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In act 4, scene 2 of Macbeth, what is the irony in Lady Macduff's words to her son...

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nikifal | Student, Undergraduate | eNotes Newbie

Posted October 22, 2007 at 7:20 PM via web

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In act 4, scene 2 of Macbeth, what is the irony in Lady Macduff's words to her son about his father?

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sagetrieb | College Teacher | (Level 3) Educator

Posted October 22, 2007 at 8:08 PM (Answer #2)

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Lady Macduff tells her son that his father is a traitor and is dead. The irony tis that he is very much alive, working to rid the country of the real traitor, who is Macbeth. Following her conversation with her son, she is murdered by Macbeth's men, and in the next scene, 4.3., Macduff mourns the death of his family, this giving him more courage and determination to fight the tyrant, Macbeth.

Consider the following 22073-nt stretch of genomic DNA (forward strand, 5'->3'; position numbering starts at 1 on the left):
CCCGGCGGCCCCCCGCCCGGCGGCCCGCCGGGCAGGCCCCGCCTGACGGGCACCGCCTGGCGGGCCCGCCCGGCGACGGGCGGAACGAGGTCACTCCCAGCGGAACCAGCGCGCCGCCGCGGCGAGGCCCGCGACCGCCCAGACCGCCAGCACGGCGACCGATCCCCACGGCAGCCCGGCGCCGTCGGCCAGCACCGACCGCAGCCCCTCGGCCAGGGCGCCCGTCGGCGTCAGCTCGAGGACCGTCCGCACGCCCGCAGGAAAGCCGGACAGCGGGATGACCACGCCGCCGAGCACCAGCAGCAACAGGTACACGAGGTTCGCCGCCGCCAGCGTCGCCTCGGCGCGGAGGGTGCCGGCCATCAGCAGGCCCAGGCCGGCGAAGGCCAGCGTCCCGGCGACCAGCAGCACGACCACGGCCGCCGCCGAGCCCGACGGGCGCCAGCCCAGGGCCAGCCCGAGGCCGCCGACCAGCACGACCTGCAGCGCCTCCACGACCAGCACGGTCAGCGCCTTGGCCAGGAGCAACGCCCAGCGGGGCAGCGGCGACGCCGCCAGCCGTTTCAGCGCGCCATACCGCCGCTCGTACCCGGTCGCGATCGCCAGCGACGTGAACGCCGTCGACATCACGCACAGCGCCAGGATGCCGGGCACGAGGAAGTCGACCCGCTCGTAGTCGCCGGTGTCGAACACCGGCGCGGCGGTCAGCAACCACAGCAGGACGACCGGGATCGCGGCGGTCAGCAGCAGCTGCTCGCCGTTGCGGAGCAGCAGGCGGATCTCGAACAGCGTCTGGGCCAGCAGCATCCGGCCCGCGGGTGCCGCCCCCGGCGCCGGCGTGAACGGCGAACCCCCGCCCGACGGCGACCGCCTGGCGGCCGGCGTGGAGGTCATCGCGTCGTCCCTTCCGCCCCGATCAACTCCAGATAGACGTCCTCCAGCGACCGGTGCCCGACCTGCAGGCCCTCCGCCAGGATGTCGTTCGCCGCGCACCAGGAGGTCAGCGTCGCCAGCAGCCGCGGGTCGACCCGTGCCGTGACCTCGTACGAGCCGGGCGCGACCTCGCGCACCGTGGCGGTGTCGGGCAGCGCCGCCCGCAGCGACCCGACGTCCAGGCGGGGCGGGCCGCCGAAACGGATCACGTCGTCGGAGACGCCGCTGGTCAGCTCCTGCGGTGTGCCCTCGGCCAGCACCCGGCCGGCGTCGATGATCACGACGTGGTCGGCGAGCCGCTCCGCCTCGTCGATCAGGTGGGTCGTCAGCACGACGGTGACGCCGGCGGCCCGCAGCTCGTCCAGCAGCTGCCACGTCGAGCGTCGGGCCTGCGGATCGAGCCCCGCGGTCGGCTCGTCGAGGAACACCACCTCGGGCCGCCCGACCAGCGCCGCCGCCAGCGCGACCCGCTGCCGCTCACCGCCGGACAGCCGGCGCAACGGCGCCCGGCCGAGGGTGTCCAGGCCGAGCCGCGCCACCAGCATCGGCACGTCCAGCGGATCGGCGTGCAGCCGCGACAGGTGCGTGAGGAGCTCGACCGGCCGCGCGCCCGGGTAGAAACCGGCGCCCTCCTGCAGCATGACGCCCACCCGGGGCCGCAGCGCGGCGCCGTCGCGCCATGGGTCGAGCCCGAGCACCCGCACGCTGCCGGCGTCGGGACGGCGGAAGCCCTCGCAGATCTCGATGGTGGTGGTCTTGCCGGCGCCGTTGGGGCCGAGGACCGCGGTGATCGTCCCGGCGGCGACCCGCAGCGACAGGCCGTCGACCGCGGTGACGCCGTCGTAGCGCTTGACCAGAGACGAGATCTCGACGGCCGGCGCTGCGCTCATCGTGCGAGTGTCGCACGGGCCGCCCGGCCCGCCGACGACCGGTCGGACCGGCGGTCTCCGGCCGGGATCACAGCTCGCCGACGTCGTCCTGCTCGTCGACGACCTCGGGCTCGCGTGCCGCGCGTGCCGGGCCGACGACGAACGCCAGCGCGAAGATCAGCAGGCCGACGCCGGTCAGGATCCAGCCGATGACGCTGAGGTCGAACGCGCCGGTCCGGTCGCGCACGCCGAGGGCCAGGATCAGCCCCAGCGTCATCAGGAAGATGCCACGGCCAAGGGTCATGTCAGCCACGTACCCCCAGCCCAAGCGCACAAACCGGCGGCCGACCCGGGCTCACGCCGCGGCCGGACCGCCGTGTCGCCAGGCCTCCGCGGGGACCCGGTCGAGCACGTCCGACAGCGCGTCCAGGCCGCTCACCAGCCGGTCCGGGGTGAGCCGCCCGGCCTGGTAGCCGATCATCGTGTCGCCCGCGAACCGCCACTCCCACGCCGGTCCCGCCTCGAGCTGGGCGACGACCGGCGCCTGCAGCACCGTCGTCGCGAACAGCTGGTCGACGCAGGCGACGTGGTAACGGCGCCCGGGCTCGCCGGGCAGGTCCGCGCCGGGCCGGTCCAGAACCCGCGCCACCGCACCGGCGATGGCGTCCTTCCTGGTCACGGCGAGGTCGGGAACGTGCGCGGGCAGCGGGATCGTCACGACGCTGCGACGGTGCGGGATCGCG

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luannw | High School Teacher | (Level 2) Senior Educator

Posted October 23, 2007 at 1:23 AM (Answer #3)

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Lady Macduff knows her husband is alive and that he is not a traitor to Scotland.  She is angry with him (he's a traitor to her and the children) because he left her and his children to go to England to team up with Malcolm.  She feels his place was there protecting her and the rest of his family.  It is ironic because she was right - she is killed, as are her children.  Had Macduff been there to protect them, they may have survived the attack.

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